Taking God’s Name in Vain

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“You shall not take the name of the Lord your God in vain, for the Lord will not hold him guiltless who takes his name in vain.” (Exod. 20:7, ESV) This is one of the Ten Commandments and we usually interpret it to mean we shouldn’t use God’s name as a profanity or swearword. If we examine two key words, however, we might come to a different conclusion.

The Hebrew word translated “vain” primarily refers to vanity, futility or worthlessness; it also can mean falseness or emptiness. Overall, it describes an absence of intended or expected results.

The Hebrew word translated “take” has various meanings, such as lift up, carry, honor, exalt, desire, and support. There are several Old Testament references to taking oaths in God’s name, revealing a wider use of this word than simply physically lifting or carrying something.

Consider a practice that spans cultures and time: taking an oath and a name in marriage. If a bride pledges herself to her husband and takes his name, the groom expects her to renounce all others. If she then engages in relations with others, she’s not doing what her new husband expected. That is, she made a false pledge and took his name in vain.

In that sense, it’s possible for us to take God’s name in vain by considering ourselves Christians, but not doing what he expects of us. Consider Jesus’ perspective on this:

“Not everyone who says to me, ‘Lord, Lord,’ will enter the kingdom of heaven, but only the one who does the will of my Father who is in heaven. Many will say to me on that day, ‘Lord, Lord, did we not prophesy in your name and in your name drive out demons and in your name perform many miracles?’ Then I will tell them plainly, ‘I never knew you. Away from me, you evildoers!’” (Matt. 7:21-23, NIV).

Notice he said, “I never knew you,” which means he had no intimate relationship with them. It’s possible for us to take God’s name in vain by calling ourselves Christians or God’s children, even doing religious works, but failing to honor our relationship with him.

Taking God’s name in vain isn’t about using it as a profanity or swearword. Instead, it’s calling ourselves Christians but continuing to live like the world.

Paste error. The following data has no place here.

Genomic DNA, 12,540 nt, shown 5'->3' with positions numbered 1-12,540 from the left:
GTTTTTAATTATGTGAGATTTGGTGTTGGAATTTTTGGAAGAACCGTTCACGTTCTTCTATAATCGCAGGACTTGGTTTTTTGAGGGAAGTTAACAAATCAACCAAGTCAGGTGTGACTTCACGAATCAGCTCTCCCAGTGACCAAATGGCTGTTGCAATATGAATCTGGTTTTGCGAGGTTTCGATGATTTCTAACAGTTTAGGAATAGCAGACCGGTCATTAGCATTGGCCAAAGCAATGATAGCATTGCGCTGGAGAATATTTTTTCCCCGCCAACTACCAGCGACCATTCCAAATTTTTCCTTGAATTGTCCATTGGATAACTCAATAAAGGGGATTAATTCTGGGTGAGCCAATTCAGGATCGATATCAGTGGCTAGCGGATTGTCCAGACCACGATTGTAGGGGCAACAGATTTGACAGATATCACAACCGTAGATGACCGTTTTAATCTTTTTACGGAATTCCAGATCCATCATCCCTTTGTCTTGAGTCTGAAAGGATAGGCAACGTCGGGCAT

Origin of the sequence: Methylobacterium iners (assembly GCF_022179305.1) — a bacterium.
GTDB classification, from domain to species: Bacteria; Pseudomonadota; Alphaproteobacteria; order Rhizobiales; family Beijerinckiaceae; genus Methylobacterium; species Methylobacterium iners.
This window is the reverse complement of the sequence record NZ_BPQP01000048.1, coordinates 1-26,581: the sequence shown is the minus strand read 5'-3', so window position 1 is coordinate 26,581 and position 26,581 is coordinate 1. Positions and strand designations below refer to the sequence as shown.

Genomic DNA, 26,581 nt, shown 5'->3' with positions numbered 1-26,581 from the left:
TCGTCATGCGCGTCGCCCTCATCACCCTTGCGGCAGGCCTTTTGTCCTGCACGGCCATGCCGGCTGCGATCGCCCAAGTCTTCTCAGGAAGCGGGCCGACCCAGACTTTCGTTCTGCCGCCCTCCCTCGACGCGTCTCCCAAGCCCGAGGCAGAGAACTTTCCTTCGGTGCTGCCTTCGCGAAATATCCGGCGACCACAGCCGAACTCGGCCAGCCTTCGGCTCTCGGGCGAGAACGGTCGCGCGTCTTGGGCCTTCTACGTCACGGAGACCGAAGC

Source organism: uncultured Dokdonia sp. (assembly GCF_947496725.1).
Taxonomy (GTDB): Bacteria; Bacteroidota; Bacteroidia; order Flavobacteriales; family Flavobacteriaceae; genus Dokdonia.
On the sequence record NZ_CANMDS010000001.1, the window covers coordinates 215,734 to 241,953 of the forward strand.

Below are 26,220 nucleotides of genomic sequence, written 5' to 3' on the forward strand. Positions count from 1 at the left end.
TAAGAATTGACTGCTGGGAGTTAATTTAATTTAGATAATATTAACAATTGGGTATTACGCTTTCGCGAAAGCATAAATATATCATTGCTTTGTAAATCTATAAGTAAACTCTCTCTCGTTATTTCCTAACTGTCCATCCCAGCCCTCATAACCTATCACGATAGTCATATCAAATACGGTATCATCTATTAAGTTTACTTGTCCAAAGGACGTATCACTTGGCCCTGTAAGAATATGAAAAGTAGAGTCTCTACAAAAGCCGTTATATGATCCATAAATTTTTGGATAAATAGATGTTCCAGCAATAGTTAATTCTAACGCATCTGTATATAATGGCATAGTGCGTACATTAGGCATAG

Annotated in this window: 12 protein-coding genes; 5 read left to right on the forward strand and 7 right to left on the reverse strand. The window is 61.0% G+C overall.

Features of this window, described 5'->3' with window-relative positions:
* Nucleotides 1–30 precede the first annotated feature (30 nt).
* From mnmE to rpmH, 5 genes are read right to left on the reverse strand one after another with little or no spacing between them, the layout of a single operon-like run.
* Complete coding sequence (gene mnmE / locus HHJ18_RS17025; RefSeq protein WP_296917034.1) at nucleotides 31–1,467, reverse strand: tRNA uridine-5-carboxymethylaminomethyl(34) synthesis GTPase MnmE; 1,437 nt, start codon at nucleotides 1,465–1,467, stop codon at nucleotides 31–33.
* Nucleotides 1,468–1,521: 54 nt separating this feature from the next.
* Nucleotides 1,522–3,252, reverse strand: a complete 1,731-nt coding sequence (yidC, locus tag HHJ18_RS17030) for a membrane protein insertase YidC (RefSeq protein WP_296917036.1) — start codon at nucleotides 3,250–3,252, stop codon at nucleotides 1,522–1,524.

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  1. You are right! I have taught like you state for 26 years. I have not known anyone else write it like this in my 63 yrs. of a devout Christian. Years ago, a man’s reputation included his kids well being. A prodigal son would cause the dad’s reputation to be affected. So, the son took his father’s name in vain!

  2. I agree with you Larry! I noticed how even in the New Testament we are told to not even eat with one who claims to be a brother while carrying out immoral acts. The Lord seems to reserve more harsh judgment for such! Thank you for this solid breakdown of the scriptural principles involved here. I have wondered myself having heard the comment that God’s name isn’t G-O-D anyway.

  3. Wow what an eye opener! This article gave me food for thought. It was always taught that “taking the Lords name in vain” meant swearing or using His name as an expletive, but this article highlights a different meaning. I think most of us are guilty of taking the Lords name in vain without realizing it – thanks for highlighting this. We will all be judged according to the knowledge of the truth we have access to. May we go forward being more aware of our words and actions.

  4. OUCH!!!

    I’m thankful for our Lord leading me to read this solid truth- you opened this scripture in a vivid way, showing me it’s high time to be about redeeming the time and doing what “thus says the Lord”. I appreciate you, your wisdom, insight and ability to make the WORD vivid and broad.

    May the Blessing of the Lord remain upon you and your household!

  5. Amazing insight into the deeper meaning of scripture! As always, I thank the Lord for your teaching.

    We are Christ’s bride — what eyeopening insight!!

  6. This is a very good and different perspective about God’s Word. As always, your perspective is aligned with His Word. Love ya brother.


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